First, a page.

Mar 20, 2020
So you want to be an Agile Coach, huh? This week on the podcast, return guest, Christy Erbeck, is going to tell you everything you need to know if you’re looking to be a coach!
In case you haven’t caught Christy on a previous episode, she is a Principal Transformation Consultant at AgileThought and a Certified Dare to Lead™ Facilitator. She has over 25 years of experience in domestic and international consulting, training and coaching, and working in both software development and non-product-focused environments, including manufacturing (discrete and process), distribution, and sales and marketing.
Christy and Dan discuss what a coach is, what it takes to be a coach, how to become a coach, how to know when you are a coach, the differences between a coach and a trainer, as well as some coaching anti-patterns!
What is a coach?
It is a passion and mindset
As a coach, it is your duty to bring out the best in your team — you’re there to see what others cannot see
Someone who delivers value to your clients by creating and improving Agile processes within a team
What does it take to be a coach?
The ability to hold space for others to discuss tough subjects
A strong combination of hard and soft skills are required
Hard skills would be your ability to think strategically and tactically; clearly communicate up, down, and across the organization; your ability to tell the truth (even when it’s the last thing people want to hear); and to have real-world experience where you were not the coach
Soft skills would be a healthy sense of self, strong personal boundaries, the ability to empathize with others, a playful spirit, and natural curiosity
You should have had the proper training (for example: through CoachU or Lyssa Atkin’s SolutionsIQ)
Another important soft skill for a coach is to be the ‘wind behind their wings’ by releasing your ego and allowing the person you are coaching to be front stage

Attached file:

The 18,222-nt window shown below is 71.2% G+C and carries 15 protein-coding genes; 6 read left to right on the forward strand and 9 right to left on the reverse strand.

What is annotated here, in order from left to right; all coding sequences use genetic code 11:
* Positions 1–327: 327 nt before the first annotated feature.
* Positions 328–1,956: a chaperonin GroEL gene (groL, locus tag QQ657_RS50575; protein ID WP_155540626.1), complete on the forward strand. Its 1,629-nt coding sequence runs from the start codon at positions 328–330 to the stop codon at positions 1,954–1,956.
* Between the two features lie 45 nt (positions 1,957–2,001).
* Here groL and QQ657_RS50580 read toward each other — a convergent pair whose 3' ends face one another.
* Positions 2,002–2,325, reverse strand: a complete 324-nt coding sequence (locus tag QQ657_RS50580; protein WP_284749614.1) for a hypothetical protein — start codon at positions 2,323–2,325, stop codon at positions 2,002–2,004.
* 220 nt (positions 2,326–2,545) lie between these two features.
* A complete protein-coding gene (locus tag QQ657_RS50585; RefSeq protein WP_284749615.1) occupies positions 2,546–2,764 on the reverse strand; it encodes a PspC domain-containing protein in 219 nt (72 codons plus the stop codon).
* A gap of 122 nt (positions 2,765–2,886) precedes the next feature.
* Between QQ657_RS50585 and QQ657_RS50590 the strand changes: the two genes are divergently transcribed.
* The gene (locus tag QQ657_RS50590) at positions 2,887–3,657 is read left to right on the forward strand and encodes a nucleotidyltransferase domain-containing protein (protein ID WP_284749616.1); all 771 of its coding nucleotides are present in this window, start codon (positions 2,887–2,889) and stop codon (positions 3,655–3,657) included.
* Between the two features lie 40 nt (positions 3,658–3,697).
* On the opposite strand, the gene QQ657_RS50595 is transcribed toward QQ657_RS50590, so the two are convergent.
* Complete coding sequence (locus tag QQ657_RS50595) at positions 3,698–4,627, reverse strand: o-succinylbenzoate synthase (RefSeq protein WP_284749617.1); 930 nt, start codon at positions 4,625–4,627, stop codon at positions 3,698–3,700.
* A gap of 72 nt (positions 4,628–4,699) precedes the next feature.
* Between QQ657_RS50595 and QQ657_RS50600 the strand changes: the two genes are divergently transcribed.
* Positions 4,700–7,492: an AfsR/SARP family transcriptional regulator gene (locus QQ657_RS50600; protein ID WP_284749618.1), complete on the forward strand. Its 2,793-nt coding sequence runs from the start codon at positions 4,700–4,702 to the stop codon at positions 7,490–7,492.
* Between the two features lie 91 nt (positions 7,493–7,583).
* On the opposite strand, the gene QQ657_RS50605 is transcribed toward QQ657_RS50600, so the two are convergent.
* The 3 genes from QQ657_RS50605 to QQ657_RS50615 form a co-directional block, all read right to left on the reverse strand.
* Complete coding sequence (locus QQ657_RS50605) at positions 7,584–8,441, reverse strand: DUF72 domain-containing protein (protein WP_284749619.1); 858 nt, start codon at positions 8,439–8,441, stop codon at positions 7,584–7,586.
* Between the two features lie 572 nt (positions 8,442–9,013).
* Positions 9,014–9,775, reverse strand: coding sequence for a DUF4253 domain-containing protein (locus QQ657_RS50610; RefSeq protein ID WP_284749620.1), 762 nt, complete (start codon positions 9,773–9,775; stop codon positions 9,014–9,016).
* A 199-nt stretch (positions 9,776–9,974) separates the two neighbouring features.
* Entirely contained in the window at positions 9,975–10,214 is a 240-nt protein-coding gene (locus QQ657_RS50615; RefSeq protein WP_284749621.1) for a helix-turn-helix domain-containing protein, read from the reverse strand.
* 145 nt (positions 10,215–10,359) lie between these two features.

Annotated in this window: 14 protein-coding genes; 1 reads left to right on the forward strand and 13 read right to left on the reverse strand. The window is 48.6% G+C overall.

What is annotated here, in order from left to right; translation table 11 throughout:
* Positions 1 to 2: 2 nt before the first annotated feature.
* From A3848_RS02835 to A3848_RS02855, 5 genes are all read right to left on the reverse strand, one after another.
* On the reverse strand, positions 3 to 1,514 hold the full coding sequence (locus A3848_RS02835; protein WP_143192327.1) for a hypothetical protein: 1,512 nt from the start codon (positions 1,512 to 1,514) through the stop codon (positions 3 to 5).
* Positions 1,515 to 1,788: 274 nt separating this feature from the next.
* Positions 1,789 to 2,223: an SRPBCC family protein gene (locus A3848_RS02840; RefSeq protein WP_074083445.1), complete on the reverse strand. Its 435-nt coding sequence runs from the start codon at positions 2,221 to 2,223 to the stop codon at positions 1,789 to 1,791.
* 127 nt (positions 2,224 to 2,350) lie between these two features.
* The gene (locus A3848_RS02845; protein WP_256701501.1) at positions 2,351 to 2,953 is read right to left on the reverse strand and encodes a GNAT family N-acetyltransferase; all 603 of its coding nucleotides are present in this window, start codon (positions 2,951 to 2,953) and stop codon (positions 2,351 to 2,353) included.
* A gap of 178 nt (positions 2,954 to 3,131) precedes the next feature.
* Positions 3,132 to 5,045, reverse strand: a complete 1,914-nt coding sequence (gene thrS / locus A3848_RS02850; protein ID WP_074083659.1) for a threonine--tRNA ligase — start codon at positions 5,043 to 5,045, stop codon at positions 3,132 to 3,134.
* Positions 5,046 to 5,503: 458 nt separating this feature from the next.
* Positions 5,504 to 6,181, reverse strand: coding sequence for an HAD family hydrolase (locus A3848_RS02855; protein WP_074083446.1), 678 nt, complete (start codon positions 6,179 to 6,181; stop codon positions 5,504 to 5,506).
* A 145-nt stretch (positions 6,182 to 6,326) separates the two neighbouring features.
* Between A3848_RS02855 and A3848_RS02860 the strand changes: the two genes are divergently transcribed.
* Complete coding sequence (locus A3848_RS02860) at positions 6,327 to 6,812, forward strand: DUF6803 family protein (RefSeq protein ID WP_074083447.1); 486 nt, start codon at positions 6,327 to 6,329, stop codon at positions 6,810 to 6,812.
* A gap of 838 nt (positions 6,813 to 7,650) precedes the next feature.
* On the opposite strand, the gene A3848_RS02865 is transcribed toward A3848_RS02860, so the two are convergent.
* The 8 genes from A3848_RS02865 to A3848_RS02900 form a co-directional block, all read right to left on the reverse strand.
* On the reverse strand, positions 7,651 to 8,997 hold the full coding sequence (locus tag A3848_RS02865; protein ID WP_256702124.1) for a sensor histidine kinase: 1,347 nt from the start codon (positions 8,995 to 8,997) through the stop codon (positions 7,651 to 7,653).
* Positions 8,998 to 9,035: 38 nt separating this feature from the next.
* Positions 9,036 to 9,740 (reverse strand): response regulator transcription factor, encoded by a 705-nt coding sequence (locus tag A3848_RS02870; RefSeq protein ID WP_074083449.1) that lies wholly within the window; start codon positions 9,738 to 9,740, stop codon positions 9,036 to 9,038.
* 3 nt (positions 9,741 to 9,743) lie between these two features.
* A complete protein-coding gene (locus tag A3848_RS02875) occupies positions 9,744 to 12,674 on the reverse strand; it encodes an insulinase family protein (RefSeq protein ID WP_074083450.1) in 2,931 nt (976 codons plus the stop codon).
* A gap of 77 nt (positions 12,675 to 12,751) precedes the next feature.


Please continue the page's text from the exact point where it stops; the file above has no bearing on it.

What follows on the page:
How to become a coach:
A new Scrum Master can experiment with coaching their team and should be there long enough to build a depth of experience — both good and bad to build a library of experience from
A coach should see multiple success and failure patterns
It’s important to have a strong foundation of your strengths and weaknesses, know how you’re going to respond to different situations, know what might trigger you in a setting, and to do ‘your work’ before coaching others to do ‘their work’
It’s important to not assume everyone else has the same success and failure patterns and experiences as you
When you’re walking into a new team as a coach you should always have a beginner’s mind (i.e. the perspective of being fully present in the moment and not projecting on historical experiences)
Anti-patterns of coaching:
Sending in a coach only when a team needs the help
When a manager is considered a coach of an employee (which sets both parties up for failure and is a conflict of interest)
Coaches that do not see their coachees as equals
Difference between a coach and a trainer:
A training stance would be that you are the expert in the given topic and those you are teaching are novices
Trainers impart knowledge to the trainees in a way that they can apply and grow from it
A trainer’s primary skill is to teach
In a coaching stance, you are there to help coachees uncover what they need to learn in order to become their best selves
A coach’s stance is not to be an expert in the person they teach; the person they teach should be the expert of themselves (a coach is just helping a person create space to allow them to follow and blossom)
How do you know when you are a coach? What should you continue to do?
As a coach, you should seek continuous improvement and adopt a lifelong learning mindset
You should continue to improve upon your hard and soft skills
If you want to be a coach, get a coach!
Understand that this is a journey
Ultimately, you will know when you’re ready to become a coach
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